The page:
A UK poll is showing that the general public is agreeing more and more with the scientific consensus on man-made climate change. Scotland fares particularly well, better than England and Wales.
The ComRes poll surveyed 2,045 British adults and found that 64% believe that man-made climate change is happening and we are causing it (or most of it), up from 57% who agreed with this view in 2014. The main concerns of British citizens are damage to nature and an increase in flooding, with 80% and 73% respectively being concerned about these issues.
“Over just three years there has been a discernible shift in public opinion towards acceptance that climate change is both happening and mainly caused by human activity,” ComRes chairman Andrew Hawkins said.
“The significance of this is that the public are becoming increasingly willing to see polluting energy sources phased out, to adopt alternative technologies and accept public policy changes to shift behaviour.”
The most interesting growth was when it came to scientists. According to the poll, 70% of all respondents agree there is a virtual scientific consensus on man-made climate change, up from a mere 16% in 2014. Sixty percent of them are also worried about food availability, which easily can be threatened as was seen in the recent ‘lettuce crisis.’
But there were also differences based on age and geography. Younger people were more likely to believe climate change is real, with 73 per cent of 18-24-year-olds backing the scientific consensus compared to just over half (54 percent) of those aged 65 or over. Interestingly, a third of the latter believes climate change is happening, but humans aren’t causing it. Just 2-5% of all people believed climate change wasn’t happening at all.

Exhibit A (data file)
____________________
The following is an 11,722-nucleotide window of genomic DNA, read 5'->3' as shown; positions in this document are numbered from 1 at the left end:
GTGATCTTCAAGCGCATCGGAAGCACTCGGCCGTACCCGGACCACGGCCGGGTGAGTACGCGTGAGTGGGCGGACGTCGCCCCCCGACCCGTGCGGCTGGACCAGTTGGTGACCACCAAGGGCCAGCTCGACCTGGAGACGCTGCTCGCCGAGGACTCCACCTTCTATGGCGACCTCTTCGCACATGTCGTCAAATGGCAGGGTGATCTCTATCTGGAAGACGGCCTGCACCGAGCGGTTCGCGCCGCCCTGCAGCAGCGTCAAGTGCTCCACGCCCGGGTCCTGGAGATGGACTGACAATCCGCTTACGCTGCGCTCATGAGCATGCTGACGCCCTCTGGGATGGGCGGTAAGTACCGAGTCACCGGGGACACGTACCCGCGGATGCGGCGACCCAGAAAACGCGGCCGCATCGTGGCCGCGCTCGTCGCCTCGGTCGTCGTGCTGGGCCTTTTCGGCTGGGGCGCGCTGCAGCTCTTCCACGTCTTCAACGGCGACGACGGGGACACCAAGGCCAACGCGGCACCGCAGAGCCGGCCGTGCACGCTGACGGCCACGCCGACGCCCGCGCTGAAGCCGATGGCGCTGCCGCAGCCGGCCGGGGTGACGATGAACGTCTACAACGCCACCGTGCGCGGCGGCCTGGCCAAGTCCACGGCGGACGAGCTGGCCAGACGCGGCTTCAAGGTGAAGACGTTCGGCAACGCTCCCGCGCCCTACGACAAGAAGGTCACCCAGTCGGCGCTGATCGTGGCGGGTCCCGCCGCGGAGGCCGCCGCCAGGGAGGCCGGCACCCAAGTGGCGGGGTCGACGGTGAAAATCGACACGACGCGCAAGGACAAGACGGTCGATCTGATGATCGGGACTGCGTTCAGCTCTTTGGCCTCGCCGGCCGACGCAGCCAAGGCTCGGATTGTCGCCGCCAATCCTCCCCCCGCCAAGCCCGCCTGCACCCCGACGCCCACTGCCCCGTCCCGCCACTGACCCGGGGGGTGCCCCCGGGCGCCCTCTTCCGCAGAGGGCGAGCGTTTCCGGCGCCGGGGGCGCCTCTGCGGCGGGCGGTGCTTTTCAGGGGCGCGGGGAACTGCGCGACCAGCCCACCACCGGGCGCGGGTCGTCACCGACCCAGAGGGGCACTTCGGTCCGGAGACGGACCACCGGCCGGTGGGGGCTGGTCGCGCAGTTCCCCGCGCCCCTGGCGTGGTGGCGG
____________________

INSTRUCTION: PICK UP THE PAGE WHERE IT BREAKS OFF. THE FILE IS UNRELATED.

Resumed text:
Scottish people were also more inclined to agree with the science than the Welsh and the Englishmen. However, London was the place with the largest share of the population who believes humans are causing climate change — 71 percent. The lowest figure (57 percent) was found in the North and East of England.
Professor Joanna Haigh, co-director of the Grantham Institute at Imperial College London, welcomed the news.
“For people who have worked on climate change for decades, the finding that people recognise the sheer weight of scientific evidence is extremely heartening,” she said.
“But as the climate system sends increasingly urgent signals of the stress it is coming under, this understanding must be turned into action to address to the problem. We have the means to avoid the very worst impacts of climate change, and create a cleaner, healthier society – all it takes is the will.”
Also, WWF-UK head of climate and energy Gareth Redmond-King said that the poll is a “wake-up call” for Government to start reducing its emissions. The people are aware of climate change and they want to address it — it’s now time for the politicians to take action.